In this appeal, however, the question no longer touches upon the character of the lease contract, for it is now agreed that such con­tract is an agricultural lease. Petitioner's thesis is that while an agreement entered into by and between a tenant and a landholder may be declared illegal where the agreed rental exceeds that authorized by law, the burden of proof is upon the tenant to show the harvests for the three crop years immediately preceding the crop year when the leasehold relationship began. In this case, while the said three crop years are 1957-1958, 1958-1959 and 1959-1960, respondent-tenant-lessee did not adduce evidence to prove the normal harvest for 1959-1960 and because of that failure, according to petitioner, there can be no valid basis for determining the proper rental, in which event the rental agreed upon between the parties should be maintained. According to the petitioner, the agrarian court had no authority to pick the harvest of 100 cavans of palay in agricultural year 1964-1965 to supply the lacking evidence as toe the produce in agricultural year 1959-1960, for that constituted a deviation from Section 48 of Republic Act No. 1199, and from the doctrine enunciated in Velasco v. CAR, et al. (109 Phil., 642).

The real question, however, before this Court is: May the agrarian court, in determining what should be the annual lease rental, if direct evidence on the normal harvest of one of the three preceding agricultural years, prior to the establishment of leasehold, is not available, consider evidence circumstantial in character in order to prevent a delay in the settlement of the conflict between the agricultural lessor and lessee?

The provision of law which the parties correctly concede is applicable, is Section 46 of Republic Act No. 1199, as amended by Section 14 of Republic Act No. 2263, which states in part:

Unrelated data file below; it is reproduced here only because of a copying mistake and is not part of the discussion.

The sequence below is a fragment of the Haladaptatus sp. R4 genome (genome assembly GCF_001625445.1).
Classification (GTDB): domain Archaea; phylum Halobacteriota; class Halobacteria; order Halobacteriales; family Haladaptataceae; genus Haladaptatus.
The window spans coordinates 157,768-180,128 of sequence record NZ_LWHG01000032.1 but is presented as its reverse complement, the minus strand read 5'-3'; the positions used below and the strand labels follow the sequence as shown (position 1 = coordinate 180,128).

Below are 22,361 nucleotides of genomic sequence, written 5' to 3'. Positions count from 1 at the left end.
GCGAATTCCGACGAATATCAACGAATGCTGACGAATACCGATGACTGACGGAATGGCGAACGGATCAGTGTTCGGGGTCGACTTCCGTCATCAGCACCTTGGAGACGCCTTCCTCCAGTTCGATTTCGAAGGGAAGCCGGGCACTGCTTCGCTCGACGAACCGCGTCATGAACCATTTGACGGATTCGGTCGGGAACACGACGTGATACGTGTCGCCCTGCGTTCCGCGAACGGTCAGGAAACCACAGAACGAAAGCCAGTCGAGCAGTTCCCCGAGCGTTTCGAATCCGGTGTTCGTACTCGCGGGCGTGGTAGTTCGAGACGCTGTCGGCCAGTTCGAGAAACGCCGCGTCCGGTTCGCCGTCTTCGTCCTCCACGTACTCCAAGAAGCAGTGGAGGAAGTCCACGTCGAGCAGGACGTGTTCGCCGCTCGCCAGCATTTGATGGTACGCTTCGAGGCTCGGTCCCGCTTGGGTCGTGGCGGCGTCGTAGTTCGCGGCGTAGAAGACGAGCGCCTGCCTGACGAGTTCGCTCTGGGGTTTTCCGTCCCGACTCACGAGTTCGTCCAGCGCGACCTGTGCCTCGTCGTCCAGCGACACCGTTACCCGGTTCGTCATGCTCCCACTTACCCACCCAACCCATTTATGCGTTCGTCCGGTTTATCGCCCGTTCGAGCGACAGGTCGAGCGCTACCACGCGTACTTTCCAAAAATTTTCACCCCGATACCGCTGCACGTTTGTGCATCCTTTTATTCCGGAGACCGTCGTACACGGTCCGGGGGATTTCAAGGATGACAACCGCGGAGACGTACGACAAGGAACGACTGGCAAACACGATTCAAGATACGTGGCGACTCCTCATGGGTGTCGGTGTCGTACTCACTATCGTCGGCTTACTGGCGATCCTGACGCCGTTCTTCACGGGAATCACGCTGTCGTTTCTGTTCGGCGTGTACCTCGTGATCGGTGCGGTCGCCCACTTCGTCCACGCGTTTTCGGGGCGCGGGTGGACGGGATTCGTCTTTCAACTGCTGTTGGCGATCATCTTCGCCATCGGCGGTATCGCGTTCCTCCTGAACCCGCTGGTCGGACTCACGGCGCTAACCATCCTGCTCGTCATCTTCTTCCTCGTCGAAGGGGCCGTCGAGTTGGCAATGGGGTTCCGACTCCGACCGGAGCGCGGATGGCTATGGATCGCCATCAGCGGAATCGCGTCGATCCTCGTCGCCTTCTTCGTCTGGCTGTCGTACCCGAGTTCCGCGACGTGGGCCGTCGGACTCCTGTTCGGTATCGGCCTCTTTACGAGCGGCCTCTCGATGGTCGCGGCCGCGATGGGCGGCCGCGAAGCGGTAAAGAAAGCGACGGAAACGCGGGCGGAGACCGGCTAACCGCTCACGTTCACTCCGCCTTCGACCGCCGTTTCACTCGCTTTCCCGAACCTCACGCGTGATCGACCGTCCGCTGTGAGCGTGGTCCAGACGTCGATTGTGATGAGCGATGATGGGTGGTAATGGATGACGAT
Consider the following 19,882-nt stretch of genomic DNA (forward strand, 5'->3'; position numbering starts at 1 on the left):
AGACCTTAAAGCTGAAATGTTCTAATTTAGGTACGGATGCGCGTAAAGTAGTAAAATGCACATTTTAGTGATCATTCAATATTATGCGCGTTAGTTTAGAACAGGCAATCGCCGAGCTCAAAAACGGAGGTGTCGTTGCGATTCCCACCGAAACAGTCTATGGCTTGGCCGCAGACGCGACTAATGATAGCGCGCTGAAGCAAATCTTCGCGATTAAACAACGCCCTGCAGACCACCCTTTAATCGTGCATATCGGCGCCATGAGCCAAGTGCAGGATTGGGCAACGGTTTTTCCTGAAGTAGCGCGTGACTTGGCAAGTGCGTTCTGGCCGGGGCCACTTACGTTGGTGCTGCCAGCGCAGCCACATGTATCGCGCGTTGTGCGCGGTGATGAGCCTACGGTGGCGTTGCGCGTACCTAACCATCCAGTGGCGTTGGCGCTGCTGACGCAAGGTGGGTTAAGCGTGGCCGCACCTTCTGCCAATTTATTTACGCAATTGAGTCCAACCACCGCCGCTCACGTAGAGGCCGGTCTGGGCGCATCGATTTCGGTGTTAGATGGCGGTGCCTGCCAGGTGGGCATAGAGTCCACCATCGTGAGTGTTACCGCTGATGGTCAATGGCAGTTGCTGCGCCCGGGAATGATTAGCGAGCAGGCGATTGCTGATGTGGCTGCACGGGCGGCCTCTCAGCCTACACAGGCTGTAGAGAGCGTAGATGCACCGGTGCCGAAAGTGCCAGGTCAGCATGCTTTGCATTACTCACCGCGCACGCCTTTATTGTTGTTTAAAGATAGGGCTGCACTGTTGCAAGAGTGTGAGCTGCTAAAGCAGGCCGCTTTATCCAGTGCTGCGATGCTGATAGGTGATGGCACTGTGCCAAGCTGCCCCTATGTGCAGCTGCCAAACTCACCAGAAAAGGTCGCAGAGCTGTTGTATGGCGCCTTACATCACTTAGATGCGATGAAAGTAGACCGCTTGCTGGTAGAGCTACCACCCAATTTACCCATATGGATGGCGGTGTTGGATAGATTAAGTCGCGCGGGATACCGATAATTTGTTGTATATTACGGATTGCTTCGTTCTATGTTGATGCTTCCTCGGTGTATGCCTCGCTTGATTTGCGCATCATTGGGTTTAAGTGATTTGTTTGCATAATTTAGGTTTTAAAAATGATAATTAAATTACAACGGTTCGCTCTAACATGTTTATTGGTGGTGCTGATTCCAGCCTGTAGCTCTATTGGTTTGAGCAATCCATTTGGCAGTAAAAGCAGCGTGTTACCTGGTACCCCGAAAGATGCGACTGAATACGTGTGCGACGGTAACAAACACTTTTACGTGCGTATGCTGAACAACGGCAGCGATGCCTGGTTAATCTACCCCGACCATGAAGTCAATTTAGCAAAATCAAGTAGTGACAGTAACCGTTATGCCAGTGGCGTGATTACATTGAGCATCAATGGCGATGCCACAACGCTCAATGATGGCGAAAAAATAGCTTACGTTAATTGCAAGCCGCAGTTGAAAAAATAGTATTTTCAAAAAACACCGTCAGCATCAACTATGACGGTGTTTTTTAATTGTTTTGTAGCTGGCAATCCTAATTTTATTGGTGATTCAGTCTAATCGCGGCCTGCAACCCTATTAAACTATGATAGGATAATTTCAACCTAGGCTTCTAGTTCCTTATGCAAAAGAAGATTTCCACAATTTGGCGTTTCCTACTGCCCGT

"(a) The fixed consideration for the use of ricelands, shall not be more than the equivalent of twenty-five per centum in case of first class land and twenty per centum in case of second class land of the average gross produce, after deducting the same amount of palay used as seed and the cost of harvesting and threshing of the past three normal harvest; Provided, That if the landholder introduced improvements on the farm which will increase its productivity, he may demand for an increase in the rental proportionate to the increase in production resulting from such improvements. In case of disagreement the Court shall determine the reasonable increase in rental. Classification of ricelands shall be determined by productivity; first class lands being those which yield more than forty cavans per hectare and second class lands being those which yield forty cavans or less, the same to be computed upon the normal average harvest of the three preceding years."
  1. It is true that in Velasco v. Court of Agrarian Relations,[1] We declared that where the legality of the annual lease rentals of an agricultural leasehold is disputed, the party who claims the rentals as excessive has the burden of proving that the same are excessive and are not conformable to law. In the Velasco case, however, there is no question that there was factual basis for the annual rentals fixed, as the lessor in fact introduced evidence on the normal harvests for the three agricultural years preceding the leasehold. The circumstance that the agrarian court refused to accord credence to this evidence of the lessor is of no moment. Here, We cannot assume that the annual rental fixed by the lessor is in accordance with law as there is not even any adequate factual basis for such annual lease rental, considering that the lessor herself could not even show the normal harvest for the agricultural year 1959-1960, which under the law is one of the bases for the determination of the annual rental. While it is true as a general rule that it is incumbent on the lessee challenging the reasonableness of the rentals to prove that the same are excessive, in the peculiar circumstances of the case, We feel that the lessee has sufficiently discharged such burden by showing by evidence which may be considered circumstantial, the improbability that the normal harvest for the agricultural year 1959-1960 could have exceeded 100 cavans. It would have been pointless for the agrarian court to require the lessee to prove the normal harvest for that agricultural year, since it is a fact found by both the agrarian court and the Court of Appeals, that respondent lessee only commenced working on the land during the agricultural year 1960-1961 at the commencement of the leasehold, as prior thereto the land was cultivated by other tenants. There is no question that proof of collateral facts and circumstances may be allowed provided the existence of the main fact may be reasonably inferred therefrom according to reason and common experience. On the basis of the facts thus shown during the trial, the agrarian court ascertained that the normal harvest for the agricul­tural year 1959-1960 was, therefore, 100 cavans. As stated hereto­fore, this finding of fact was sustained by the Court of Appeals.